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Tuesday, October 20, 2020  Spokane, Washington  Est. May 19, 1883
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News >  Idaho

Deaf community rails against new downtown mural

Associated Press

IDAHO FALLS, Idaho – Members of the deaf community are railing against a new mural in downtown Idaho Falls because the painting incorrectly uses American Sign Language.

The mural – titled “Look and Listen” and commissioned by the American Civil Liberties Union of Idaho in partnership with the Idaho Falls Downtown Development Corporation – is meant to depict four signs in American Sign Language but the signs were illustrated incorrectly, the Post Register reported.

The mural was meant to read “ask,” “understand,” “listen” and “look.”

But the mural doesn’t translate to American Sign Language, according to freelance ASL interpreter Kimberly Swanson, of Pocatello, and others.

“I honestly couldn’t make sense of any of it,” she said.

Kelly Sheridan, a local landscape artist and art teacher, painted the mural. Swanson said she understands Sheridan’s concept for the mural, but the representation of signs from a hearing artist’s perspective is likely what caused the miscommunication.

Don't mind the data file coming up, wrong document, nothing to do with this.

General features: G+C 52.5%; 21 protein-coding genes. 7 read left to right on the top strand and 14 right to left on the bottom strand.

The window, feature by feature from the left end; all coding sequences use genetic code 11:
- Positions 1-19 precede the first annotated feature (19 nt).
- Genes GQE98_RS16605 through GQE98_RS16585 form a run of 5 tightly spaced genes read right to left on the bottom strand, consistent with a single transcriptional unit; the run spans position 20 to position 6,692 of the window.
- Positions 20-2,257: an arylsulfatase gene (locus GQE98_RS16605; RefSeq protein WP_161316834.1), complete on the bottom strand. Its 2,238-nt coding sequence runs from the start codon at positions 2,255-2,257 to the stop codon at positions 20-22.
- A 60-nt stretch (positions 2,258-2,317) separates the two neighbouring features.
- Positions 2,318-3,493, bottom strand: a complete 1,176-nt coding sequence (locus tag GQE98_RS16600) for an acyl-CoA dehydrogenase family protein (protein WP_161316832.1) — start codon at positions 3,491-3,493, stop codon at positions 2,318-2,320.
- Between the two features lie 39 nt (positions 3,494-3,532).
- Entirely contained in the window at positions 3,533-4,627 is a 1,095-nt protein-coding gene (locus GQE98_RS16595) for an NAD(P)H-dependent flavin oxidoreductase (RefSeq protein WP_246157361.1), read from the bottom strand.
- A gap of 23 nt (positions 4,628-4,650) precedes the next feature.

The mural was done by local artist Kelly Sheridan who is not hearing impaired.

Sheridan said in a statement on Facebook that she consulted a friend who teaches ASL and did “supplemental research” for the mural.

“That being said, it’s a complex challenge to show hands in movement especially without the context of a face,” she said.

There are currently no plans to alter the mural but that may change in the future, Downtown Development Corporation executive director Catherine Smith said.

Smith told the Post Register that she stands behind Sheridan and that the artist’s intent was not to offend. The committee tasked with selecting the artist did not focus on the sensitive content of the mural, but instead focused on finding a local artist that could represent the Idaho Falls community, Smith said.

“We stepped in something I didn’t understand,” Smith said.

The mural is one of three the ACLU of Idaho commissioned in the state. It’s also part of a larger effort in downtown Idaho Falls to fund public art projects.

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